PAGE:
One quirk with Terraform, versus other tools like Ansible, is that when you run one of the terraform commands (like terraform init, terraform plan or terraform apply), it reads the entire content of any file suffixed “tf” in that directory, so if you don’t want a file to be loaded, you need to either move it out of the directory, comment it out, or rename it so it doesn’t end .tf. By convention, you normally have three “standard” files in a terraform directory – main.tf, variables.tf and output.tf, but logically speaking, you could have everything in a single file, or each instruction in it’s own file. Because this is a relatively simple script, I’ll use this standard layout.

The actions I’ll be performing are the “standard” steps you’d perform in Azure to build a single Infrastructure as a Service (IAAS) server service:

  • Create your Resource Group (RG)
  • Create a Virtual Network (VNET)
  • Create a Subnet
  • Create a Security Group (SG) and rules
  • Create a Public IP address (PubIP) with a DNS name associated to that IP.
  • Create a Network Interface (NIC)
  • Create a Virtual Machine (VM), supplying a username and password, the size of disks and VM instance, and any post-provisioning instructions (yep, I’m using Ansible for that :) ).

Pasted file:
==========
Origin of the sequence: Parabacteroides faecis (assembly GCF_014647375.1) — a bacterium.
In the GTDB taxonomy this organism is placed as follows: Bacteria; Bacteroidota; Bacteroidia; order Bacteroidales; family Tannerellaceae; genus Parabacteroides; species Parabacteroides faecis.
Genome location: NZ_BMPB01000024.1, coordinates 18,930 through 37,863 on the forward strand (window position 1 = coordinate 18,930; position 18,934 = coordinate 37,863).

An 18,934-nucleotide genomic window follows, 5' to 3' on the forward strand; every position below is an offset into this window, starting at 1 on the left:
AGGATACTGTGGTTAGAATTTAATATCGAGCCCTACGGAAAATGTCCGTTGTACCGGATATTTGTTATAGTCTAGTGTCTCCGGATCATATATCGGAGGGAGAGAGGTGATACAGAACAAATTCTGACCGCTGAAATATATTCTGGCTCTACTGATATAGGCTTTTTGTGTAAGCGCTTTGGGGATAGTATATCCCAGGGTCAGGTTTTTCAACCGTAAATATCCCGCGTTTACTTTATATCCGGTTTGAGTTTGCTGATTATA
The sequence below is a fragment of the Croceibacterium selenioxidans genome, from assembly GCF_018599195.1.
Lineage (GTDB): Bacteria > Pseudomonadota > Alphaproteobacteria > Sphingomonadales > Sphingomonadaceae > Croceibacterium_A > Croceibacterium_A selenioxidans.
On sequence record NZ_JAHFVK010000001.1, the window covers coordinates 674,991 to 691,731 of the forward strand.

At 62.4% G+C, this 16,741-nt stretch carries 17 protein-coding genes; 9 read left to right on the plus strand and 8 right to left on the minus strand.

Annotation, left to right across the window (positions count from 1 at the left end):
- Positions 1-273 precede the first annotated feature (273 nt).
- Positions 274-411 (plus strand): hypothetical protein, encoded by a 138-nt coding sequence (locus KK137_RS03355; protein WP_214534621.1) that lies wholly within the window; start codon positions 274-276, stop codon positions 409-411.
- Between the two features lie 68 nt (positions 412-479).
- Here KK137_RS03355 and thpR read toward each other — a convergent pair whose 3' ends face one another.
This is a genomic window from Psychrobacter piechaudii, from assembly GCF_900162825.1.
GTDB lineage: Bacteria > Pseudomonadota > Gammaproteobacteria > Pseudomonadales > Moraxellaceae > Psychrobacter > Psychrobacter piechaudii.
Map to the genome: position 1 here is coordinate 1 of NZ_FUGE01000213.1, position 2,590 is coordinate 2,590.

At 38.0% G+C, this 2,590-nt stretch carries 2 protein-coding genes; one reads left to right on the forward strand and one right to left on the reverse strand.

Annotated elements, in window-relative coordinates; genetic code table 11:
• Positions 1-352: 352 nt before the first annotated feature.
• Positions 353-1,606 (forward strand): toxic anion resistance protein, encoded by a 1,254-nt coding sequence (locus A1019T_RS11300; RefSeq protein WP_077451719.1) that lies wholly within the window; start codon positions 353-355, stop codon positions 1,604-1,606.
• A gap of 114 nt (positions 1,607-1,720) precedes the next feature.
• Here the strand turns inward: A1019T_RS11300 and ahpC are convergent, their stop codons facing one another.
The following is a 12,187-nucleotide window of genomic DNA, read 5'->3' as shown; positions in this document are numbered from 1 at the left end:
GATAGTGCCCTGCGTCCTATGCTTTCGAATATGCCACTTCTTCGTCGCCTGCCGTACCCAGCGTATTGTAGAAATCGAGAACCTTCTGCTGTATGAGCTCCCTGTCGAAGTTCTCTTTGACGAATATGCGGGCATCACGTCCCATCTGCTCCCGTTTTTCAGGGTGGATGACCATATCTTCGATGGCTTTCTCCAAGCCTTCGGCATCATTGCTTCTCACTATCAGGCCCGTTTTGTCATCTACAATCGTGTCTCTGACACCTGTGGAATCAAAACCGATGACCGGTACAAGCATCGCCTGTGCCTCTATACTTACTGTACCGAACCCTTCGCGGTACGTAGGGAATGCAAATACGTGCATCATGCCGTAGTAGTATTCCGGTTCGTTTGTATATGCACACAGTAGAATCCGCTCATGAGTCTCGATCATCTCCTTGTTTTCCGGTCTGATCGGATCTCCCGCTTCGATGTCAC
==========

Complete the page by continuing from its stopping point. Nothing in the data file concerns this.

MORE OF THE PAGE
I’m using Visual Studio Code, but almost any IDE will have integrations for Terraform. The main thing I’m using it for is auto-completion of resource, data and output types, also the fact that control+clicking resource types opens your browser to the documentation page on terraform.io.

So, creating my main.tf, I start by telling it that I’m working with the Terraform AzureRM Provider (the bit of code that can talk Azure API).

This simple statement is enough to get Terraform to load the AzureRM, but it still doesn’t tell Terraform how to get access to the Azure account. Use az login from a WSL shell session to authenticate.

Next, we create our basic resource, vnet and subnet resources.

But wait, I hear you cry, what are those var.something bits in there? I mentioned before that in the “standard” set of files is a “variables.tf” file. In here, you specify values for later consumption. I have recorded variables for the resource group name and location, as well as the VNet name and subnet name. Let’s add those into variables.tf.